- Agriculture.com Community
- Announcements & Forum Help
- Farm Business
- Young & Beginning Farmers
- Cattle Talk
- Crop Talk
- Hog Talk
- Machinery Talk
- Machinery Marketplace
- Shops, buildings and bins
- Ask the SF Engineman!
- Computers & more
- Precision Agriculture
- People & Rural Life
- Ag Forum
- Women In Ag
- Agriculture.com Blogs
- Your Farm in the Future
- Women in Ag: Lisa Foust Prater
- Women in Ag: Brenda Frketich
- Women in Ag: Anne Miller
- Women in Ag: Jennifer Dewey
- Women in Ag: Talkin' Turkey with Lara Durben
- Women in Ag: Heather Lifsey Barnes
12-10-2011 09:29 AM
Jim Florez say technically everything is leaning too far bearish which will lead to a nice bounce in the 1st part of the yr. Andy S said China is more like "170" instead of the "190" reported by USDA and Chinese, also look for 200 mil bu bump in feed usage in Jan report. Prices need to be higher to get the acres. In my little world, it`s drier than talcum powder on a cracker, can`t recall seeing it this dry. Needless to say I think a guy can ride this out until we see the ins guarantees in Mar. JMHO
12-10-2011 10:32 AM - edited 12-10-2011 10:33 AM
spot on observations...........the balance sheets have some lofty corn and soya estimates that are already in jeopardy, I think marketeye even showed us some SA numbers on soya that have been marked down to 71ish, Friday's report had 75ish.........China is a wild card on production, the USDA can't even get it right here on the home turf, you think a China estimate is any better...........
as for demand as a whole, this whole exports are soft thing..........well just look below, updated sales for the week, soya look soft, BUT as I stated earlier they are actually doing quite well when you look at target..........I think the USDA is banking on traditional seasonal patterns to make the trend, but this could be the year when we see sales throughout because of this wait and see attitude............
as for acres, you are correct, hard to get more at current levels.........not to mention if commodities continue to sink, you can almost gaurantee that inputs will be cut.........that can lead to lower yields.........again its all about ROI, the inputs have to pay for themselves and some might just try and sneak by with a few less units............
as for dry...........profile in some areas is plum tapped........and not talking a few feet, talking 5, 6, 7 foot down is bone dry.........if we set up into a similar pattern as last year, well we will see I guess............
IMO the balance sheets and expectations do not line up...........on the world balance sheet corn and soya both fell.........which tells me that demand is still very much alive............
corn held pretty well yesterday, so did wheat..........it may not last, but it was pretty impressive..........
|sales||sales||of previous||of previous||of previous|
12-10-2011 02:39 PM
Considering that the funds have been bailing on long positions corn has held up rather well. A FC Stone guy spoke at a elevator meeting and they have "95 mil acre corn" pegged in for `12. That will be hard to get, some would have to go to the 4th yr of CoC and CoC has been a dud. CRP acres-that isn`t the best land and with it dry a big gamble to go into corn. I hadn`t seen any `gas` go on corn stalks this fall.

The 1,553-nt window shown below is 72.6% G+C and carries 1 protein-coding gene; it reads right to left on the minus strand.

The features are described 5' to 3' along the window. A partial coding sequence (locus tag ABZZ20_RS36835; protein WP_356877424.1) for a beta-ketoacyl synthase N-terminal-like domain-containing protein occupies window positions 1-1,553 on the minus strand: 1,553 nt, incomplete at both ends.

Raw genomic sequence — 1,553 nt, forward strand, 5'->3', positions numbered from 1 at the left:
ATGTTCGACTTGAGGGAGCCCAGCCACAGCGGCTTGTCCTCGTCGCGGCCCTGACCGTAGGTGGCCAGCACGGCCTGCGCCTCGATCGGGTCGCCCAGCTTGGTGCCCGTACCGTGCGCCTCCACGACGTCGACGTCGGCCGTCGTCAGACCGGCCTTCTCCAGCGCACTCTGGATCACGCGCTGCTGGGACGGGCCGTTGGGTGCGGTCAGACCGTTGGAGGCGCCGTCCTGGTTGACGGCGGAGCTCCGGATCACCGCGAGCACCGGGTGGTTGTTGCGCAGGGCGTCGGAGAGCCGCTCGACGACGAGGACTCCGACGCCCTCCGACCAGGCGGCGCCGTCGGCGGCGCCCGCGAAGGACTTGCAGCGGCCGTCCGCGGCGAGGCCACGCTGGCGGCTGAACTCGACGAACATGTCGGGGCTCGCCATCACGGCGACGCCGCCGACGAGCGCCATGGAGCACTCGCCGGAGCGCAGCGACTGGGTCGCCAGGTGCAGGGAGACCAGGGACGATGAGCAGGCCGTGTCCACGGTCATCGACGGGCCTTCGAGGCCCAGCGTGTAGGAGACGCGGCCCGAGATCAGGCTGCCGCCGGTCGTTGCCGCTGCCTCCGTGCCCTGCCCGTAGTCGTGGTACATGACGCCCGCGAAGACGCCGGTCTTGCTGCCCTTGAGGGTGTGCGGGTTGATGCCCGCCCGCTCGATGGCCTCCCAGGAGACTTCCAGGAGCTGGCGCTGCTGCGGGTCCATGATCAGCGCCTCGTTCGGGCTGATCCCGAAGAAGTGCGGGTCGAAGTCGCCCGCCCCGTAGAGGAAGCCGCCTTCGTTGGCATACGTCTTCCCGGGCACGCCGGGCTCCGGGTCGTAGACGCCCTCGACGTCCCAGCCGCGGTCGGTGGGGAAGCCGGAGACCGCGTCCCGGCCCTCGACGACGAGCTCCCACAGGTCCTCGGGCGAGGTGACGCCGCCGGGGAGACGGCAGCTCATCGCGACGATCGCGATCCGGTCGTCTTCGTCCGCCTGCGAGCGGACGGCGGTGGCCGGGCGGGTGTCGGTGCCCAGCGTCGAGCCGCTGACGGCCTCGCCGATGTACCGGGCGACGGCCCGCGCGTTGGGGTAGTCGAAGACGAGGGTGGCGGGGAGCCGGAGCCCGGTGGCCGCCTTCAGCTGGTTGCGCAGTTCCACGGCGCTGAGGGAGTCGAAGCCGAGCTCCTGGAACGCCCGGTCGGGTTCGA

12-11-2011 05:53 AM
Not that I am a big corn user by any stretch of the imagination and don't affect the market 1 iota: The years I don't raise corn I buy a year's supply during harvest lows. I haven't bought any besides what I use on a hand to mouth basis. I presume other feeders are doing the same. Notice I said presume, not assume. Ha
12-11-2011 05:58 AM
BA, You haven't seen any "gas" go on cornstalks this fall? Coc a dud? You don't live that far from me, but out my back door alot of corn ground is going back to corn. Some large operations here are 80% or more corn. Anyhow I wonder how much of our recent decline is attributed to the MF global debacle. A huge no. had there accounts frozen (temporarily) and not completely recovered ,yet. That would force alot of people, businesses, and coops to clear their trade account and start over. Not a quick, easy, or cheap process, if you have part of your margins still tied up. Many lenders would be rluctant to fully fund a SECOND trade account..
12-11-2011 06:40 AM
BA I think everybody around here is gonna go COC. I'll bet MIke is already outa some corn numbers the way folks have fertilized for next years crop. ANd I am still amazed at the amount of tiliing that got done.
12-11-2011 07:38 AM
It is an election year following a bad crop in wheat & corn.(beans??- probably down)
Southern(i70 south) users are looking for wht now. Corn is now short @ feedlots for spring use. But the odds are there will be a surplus of corn, or whatever we can call corn, at usda till the Dec report. It has happened before. And CHICAGO politics doesn't care how obvious it is.
I hate those reports. 90% of us listen. 50% get hurt every time. They r always inaccurate. Always will b corrected in future. Usda-- A cheap political tool. But not cheap for taxpayer.
12-11-2011 12:55 PM
Hello NCIA neighbors. Yes big shots seem to be in a near continious corn rotation(oxymoron) in my area I`ve only seen gas on bean stubble. I hear the big shot by Britt with the crop ins problems is renting land away from young tigers @ $500/a the only prayer he has is with corn. Elevator managers say CoC wasn`t good, Francis Childs and Herman Warsaw made it work, #450 of N might have a little to do with their success with CoC. I really think that before acres are locked in at least $6 for fall needs to be there for 95m/a. According to the FC Stone guy, world awash in wheat and alot of feeding. Be Well Everyone.
12-11-2011 01:07 PM
Hadn't heard about the crop ins. problem!
But is this the big one soputh of britt or north of britt? There sure are a lot of BTO's Just remeber I am the biggest BTO dairy guy around here! LOL